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Grandparents’ Day: A Compelling Reminder to Increase Physical Activity and Monitor Weight

Aging and Obesity

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Did you know that the first Sunday after Labor Day is Grandparents’ Day? And who better to celebrate?! Grandparents play games and treat you to movies and always slip a few dollars in birthday cards. Maybe you’re a grandparent now and experiencing the joys of spoiling your grandchildren — then sending them home to their parents when they get tired and cranky. It’s the circle of life!

Grandchildren are probably the best incentive to monitor your health. They love having you around and you want to be a part of as many graduations and other milestone events as possible. It would be great if we could stop the clock for these precious moments, but time marches on and we have to march right along with it.

What are the Risks Associated with Aging and Obesity?

As we age, we all experience a slow decline in our physical and mental states. The likelihood of a fall or illness increases so we take care to move a little more slowly and cautiously. For people with obesity the risks associated with aging are even greater, not only related to falls and illness but also overall quality of life. Seniors with obesity are also more likely to become functionally impaired. This means that things we take for granted now — like good vision, hearing and the ability to move freely — become more limited so and everyday tasks become more difficult to manage.  This gets to the greatest fear for many older people: a loss of independence and the inability to facilitate self-care. But as they say, an ounce of prevention is worth a pound of cure. People are living longer — so it’s well worth the effort to focus on maintaining a healthy weight and increasing physical activity now!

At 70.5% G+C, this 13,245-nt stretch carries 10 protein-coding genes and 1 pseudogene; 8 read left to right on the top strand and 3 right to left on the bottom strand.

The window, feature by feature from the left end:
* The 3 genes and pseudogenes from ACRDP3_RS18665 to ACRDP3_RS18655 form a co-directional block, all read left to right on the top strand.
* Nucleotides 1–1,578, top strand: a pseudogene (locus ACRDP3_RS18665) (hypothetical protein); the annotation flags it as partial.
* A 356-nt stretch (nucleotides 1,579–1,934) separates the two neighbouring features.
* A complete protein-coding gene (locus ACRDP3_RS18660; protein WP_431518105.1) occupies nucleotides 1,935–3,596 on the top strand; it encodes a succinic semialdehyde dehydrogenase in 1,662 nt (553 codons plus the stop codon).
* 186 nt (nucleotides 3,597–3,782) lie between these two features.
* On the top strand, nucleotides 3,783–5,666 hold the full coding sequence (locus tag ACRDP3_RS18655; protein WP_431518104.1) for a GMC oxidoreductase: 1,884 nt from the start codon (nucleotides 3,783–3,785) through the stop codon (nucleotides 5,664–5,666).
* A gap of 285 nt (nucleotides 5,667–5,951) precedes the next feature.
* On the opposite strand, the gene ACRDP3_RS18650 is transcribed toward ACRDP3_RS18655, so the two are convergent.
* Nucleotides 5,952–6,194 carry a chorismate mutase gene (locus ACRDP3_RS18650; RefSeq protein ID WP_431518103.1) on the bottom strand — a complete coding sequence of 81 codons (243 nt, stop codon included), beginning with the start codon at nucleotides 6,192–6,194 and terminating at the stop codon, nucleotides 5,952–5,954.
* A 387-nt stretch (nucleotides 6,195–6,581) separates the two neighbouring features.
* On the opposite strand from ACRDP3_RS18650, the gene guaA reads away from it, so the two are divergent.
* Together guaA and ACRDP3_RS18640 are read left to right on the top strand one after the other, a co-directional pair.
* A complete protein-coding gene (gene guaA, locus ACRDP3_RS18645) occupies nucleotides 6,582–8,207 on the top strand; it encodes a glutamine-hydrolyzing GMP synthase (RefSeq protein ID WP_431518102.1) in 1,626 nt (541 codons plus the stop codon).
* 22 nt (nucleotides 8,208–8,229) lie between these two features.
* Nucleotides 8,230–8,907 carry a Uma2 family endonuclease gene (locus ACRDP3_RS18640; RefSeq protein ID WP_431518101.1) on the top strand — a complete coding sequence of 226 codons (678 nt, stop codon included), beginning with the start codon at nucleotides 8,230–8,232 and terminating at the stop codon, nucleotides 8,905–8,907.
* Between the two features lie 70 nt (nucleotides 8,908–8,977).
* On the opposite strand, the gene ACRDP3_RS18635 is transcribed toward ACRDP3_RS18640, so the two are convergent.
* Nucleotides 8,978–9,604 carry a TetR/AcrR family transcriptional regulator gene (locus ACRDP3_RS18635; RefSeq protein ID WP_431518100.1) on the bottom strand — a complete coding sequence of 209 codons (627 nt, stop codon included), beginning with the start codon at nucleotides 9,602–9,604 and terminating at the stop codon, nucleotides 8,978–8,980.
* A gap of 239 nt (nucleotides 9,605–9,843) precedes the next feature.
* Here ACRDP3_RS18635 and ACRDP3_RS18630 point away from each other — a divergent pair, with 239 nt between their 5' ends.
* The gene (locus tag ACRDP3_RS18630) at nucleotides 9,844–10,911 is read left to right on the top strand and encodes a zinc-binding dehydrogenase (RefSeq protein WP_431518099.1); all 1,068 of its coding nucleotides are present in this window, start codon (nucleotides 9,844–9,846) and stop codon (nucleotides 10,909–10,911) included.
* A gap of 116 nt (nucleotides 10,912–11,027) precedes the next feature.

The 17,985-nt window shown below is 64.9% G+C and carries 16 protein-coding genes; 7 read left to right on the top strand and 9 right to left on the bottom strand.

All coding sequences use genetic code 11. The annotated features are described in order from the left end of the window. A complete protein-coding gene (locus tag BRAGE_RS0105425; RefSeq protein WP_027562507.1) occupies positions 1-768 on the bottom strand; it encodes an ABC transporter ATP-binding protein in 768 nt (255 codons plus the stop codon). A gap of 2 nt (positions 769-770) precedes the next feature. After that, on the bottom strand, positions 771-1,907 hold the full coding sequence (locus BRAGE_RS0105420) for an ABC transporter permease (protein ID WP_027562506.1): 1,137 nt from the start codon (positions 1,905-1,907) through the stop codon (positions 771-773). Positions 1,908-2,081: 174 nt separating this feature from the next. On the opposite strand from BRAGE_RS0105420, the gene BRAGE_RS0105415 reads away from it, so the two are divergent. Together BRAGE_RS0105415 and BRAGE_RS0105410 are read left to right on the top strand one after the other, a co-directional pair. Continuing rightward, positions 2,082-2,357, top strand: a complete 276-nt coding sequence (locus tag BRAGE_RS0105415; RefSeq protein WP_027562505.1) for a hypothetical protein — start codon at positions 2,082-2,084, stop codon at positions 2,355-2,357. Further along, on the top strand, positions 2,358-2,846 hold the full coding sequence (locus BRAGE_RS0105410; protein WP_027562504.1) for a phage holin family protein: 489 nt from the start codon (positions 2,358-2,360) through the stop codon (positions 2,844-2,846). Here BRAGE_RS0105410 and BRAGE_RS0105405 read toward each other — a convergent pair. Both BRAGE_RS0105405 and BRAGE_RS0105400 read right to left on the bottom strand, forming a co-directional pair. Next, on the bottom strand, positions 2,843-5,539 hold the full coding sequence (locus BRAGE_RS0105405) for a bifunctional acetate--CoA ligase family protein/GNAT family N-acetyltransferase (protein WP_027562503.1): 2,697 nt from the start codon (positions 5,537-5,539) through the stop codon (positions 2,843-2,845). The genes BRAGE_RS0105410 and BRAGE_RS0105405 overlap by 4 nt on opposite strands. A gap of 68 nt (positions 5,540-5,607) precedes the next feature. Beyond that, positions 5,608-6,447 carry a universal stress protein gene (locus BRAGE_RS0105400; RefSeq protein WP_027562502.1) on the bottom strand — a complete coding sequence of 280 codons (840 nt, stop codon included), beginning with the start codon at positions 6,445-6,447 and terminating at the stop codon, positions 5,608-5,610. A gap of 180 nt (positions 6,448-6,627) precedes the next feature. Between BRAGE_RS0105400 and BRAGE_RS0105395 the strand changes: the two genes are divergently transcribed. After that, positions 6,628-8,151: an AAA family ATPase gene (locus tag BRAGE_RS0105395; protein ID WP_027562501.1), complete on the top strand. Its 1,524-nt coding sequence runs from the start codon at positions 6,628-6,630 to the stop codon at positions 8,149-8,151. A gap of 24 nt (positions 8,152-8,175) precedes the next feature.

Weight Loss & Physical Activity for Older Adults

Weight loss and increased activity are crucial to good health, especially for older adults. Both help maintain muscles and bone density, which are essential not only for balance, but also to minimize damage in the event of a fall. This means a program that includes some combination of aerobic exercise and strength training to strengthen your heart, bones and muscles.

It may seem daunting, but a slow and steady start will get you comfortable with dietary changes and increased physical activity. Plus there are so many benefits! In addition to physical improvements, weight loss and exercise also give you more energy and help to improve mood. It even helps keep your brain in shape! It’s always smart to check with your doctor before starting a weight loss program, and it’s particularly important for older people to be aware of and monitor any potential health risks. Once you get the go-ahead, upload a playlist of upbeat songs to your phone (or better yet, get your grandkids to do it!), get your body moving and think about all the great times ahead!


About the Author: Dr. Andrea Pampaloni has over 20 years of communication experience across corporate, academic, nonprofit and government sectors. She provides research and writing services on a range of business issues and industry-specific topics to prepare white papers, articles, proposals, presentations, technical content, and speaking points, as well as marketing-communications content such as blogs, website content, newsletters, news releases and award submissions. Dr. Pampaloni’s research findings have been presented at national and international conferences and published in peer-reviewed journals, and she is a ghostwriter for three books, a Forbes article, and several corporate blogs.

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